Trial into the effects of repeated neck retractions in normal subjects

Spine (Phila Pa 1976). 1995 Jun 1;20(11):1245-50; discussion 1251. doi: 10.1097/00007632-199506000-00006.

Abstract

Study design: This investigation measured the immediate effects of 10, 20, and 30 repeated neck retraction movements on the retraction range of motion and resting neck posture in asymptomatic subjects.

Objectives: The results provide baseline gross kinematic data concerning the effects of neck retraction movements. Future work involving patients is anticipated and proposed.

Summary of background information: Neck retraction movements are an assessment maneuver and a treatment technique advocated by Robin McKenzie for patients with neck pain. They are a commonly prescribed physical therapy technique used to treat patients with neck pain and dysfunction. No previous studies of this maneuver have been reported.

Methods: Two groups of 15 subjects, one group 20-29 years old and the other 50-59 years old, participated. Each group performed three sets of 10 repeated movements. The position of the head and neck were recorded by the 3Space Isotrak System using markers placed over the spinous processes of selected vertebrae and the tragus of the ear.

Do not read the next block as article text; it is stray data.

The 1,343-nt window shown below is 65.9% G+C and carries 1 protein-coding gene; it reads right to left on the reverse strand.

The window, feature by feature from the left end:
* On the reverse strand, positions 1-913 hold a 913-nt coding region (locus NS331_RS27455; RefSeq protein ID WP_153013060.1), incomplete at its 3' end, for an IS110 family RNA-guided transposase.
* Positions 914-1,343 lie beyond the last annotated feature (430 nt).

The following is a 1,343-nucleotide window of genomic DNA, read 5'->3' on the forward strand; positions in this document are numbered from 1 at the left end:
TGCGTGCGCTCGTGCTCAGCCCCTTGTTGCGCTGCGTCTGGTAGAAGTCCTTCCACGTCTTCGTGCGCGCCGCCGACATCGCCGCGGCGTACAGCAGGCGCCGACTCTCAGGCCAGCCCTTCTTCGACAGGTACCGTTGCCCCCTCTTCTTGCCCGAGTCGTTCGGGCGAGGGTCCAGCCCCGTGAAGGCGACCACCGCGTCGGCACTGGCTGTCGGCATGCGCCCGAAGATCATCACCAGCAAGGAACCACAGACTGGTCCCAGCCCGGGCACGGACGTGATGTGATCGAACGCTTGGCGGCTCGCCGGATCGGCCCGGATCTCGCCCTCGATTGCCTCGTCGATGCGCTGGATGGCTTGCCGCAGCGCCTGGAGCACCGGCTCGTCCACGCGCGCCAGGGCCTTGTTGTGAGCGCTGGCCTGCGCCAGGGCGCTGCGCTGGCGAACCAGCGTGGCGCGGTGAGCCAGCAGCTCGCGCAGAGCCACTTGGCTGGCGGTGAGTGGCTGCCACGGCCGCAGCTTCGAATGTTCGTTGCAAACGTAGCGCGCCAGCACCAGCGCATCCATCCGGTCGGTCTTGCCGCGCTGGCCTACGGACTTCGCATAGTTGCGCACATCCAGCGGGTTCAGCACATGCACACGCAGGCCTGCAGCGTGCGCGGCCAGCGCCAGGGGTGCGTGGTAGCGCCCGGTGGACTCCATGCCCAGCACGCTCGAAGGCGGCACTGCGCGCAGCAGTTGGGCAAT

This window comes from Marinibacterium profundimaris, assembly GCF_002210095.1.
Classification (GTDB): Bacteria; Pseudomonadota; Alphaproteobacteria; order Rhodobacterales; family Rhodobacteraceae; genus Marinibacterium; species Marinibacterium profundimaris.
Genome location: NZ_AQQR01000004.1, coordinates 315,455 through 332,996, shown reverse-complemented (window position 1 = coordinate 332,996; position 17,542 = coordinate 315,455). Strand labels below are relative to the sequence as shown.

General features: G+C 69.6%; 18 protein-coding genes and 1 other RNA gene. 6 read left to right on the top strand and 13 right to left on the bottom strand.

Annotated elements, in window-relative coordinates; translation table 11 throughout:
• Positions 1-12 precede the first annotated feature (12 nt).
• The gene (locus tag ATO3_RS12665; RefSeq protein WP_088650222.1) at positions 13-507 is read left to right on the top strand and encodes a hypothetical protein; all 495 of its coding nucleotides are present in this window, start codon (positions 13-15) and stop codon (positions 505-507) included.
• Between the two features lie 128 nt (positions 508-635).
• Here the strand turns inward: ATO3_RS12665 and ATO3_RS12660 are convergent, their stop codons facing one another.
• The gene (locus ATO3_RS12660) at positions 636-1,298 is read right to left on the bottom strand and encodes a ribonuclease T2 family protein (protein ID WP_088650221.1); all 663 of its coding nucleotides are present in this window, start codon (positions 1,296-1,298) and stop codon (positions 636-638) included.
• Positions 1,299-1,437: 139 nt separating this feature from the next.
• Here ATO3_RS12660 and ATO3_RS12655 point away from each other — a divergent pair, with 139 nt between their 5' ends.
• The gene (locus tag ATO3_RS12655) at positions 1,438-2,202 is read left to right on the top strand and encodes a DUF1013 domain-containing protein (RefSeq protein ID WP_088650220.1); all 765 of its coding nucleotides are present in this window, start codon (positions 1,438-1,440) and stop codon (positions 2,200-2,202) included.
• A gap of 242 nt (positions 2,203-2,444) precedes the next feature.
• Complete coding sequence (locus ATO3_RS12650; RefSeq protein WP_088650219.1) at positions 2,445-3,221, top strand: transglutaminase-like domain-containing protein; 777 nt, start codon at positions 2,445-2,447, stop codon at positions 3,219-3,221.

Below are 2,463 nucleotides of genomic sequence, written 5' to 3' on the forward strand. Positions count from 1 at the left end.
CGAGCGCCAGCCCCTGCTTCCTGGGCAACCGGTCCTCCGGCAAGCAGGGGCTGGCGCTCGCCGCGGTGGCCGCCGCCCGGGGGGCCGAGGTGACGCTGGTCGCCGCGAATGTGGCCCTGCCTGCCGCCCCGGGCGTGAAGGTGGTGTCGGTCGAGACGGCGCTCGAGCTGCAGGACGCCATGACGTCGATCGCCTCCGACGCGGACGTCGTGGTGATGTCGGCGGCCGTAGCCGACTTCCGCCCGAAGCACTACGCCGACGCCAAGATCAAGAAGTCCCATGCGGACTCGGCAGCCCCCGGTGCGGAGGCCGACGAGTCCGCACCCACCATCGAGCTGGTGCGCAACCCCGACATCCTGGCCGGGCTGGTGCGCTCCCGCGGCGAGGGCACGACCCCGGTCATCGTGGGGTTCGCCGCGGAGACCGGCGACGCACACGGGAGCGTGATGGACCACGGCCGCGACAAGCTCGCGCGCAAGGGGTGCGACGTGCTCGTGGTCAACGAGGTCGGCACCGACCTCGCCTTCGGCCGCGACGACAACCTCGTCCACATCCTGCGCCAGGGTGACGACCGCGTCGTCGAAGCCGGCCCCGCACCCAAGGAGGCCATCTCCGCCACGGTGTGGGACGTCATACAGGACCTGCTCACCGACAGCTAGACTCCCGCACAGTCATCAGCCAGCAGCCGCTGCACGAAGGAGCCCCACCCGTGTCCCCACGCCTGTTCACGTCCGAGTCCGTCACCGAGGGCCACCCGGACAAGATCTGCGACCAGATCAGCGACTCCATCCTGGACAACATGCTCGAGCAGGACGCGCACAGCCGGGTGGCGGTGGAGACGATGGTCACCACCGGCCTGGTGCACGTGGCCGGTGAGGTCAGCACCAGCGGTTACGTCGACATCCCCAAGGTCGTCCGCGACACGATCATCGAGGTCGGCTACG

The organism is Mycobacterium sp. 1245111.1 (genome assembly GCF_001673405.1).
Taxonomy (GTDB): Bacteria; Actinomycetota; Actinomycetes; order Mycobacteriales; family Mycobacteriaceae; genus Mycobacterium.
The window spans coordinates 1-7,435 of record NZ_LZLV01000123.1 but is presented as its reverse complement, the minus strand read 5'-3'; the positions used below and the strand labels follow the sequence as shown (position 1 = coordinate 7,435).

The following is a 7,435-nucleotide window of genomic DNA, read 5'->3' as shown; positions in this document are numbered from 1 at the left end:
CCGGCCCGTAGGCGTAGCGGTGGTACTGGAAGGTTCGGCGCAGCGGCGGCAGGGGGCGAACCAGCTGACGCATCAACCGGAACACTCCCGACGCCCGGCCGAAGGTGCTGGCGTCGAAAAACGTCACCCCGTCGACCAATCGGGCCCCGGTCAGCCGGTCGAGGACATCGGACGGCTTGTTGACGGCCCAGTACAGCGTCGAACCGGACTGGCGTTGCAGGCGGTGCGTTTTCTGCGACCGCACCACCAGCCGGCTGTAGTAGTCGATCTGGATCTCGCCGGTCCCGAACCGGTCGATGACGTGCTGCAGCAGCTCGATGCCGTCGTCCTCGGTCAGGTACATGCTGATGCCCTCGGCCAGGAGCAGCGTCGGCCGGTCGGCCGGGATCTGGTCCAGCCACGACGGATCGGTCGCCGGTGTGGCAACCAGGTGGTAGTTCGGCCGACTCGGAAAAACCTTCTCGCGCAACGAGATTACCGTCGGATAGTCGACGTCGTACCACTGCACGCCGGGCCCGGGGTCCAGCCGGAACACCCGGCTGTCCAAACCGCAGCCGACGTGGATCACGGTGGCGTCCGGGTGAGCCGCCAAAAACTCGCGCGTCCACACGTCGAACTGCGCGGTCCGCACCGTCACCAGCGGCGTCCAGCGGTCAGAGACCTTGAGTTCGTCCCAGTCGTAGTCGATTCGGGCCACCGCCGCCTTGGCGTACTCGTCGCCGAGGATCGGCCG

Results: After the repeated movements, no statistically significant difference was found in neck retraction range of motion, but a statistically significant change in the resting neck posture was detected.

Conclusions: Any changes in neck retraction range of motion observed after the execution of this maneuver in patients with neck pain may be the result of changes in a pathological process. If the postural change were to occur in patients, this treatment maneuver could be beneficial for those attempting to maintain a more retracted neck position for pain relief.

Publication types

  • Comparative Study

MeSH terms

  • Adult
  • Age Factors
  • Cervical Vertebrae / physiology*
  • Female
  • Humans
  • Middle Aged
  • Movement / physiology
  • Posture
  • Reference Values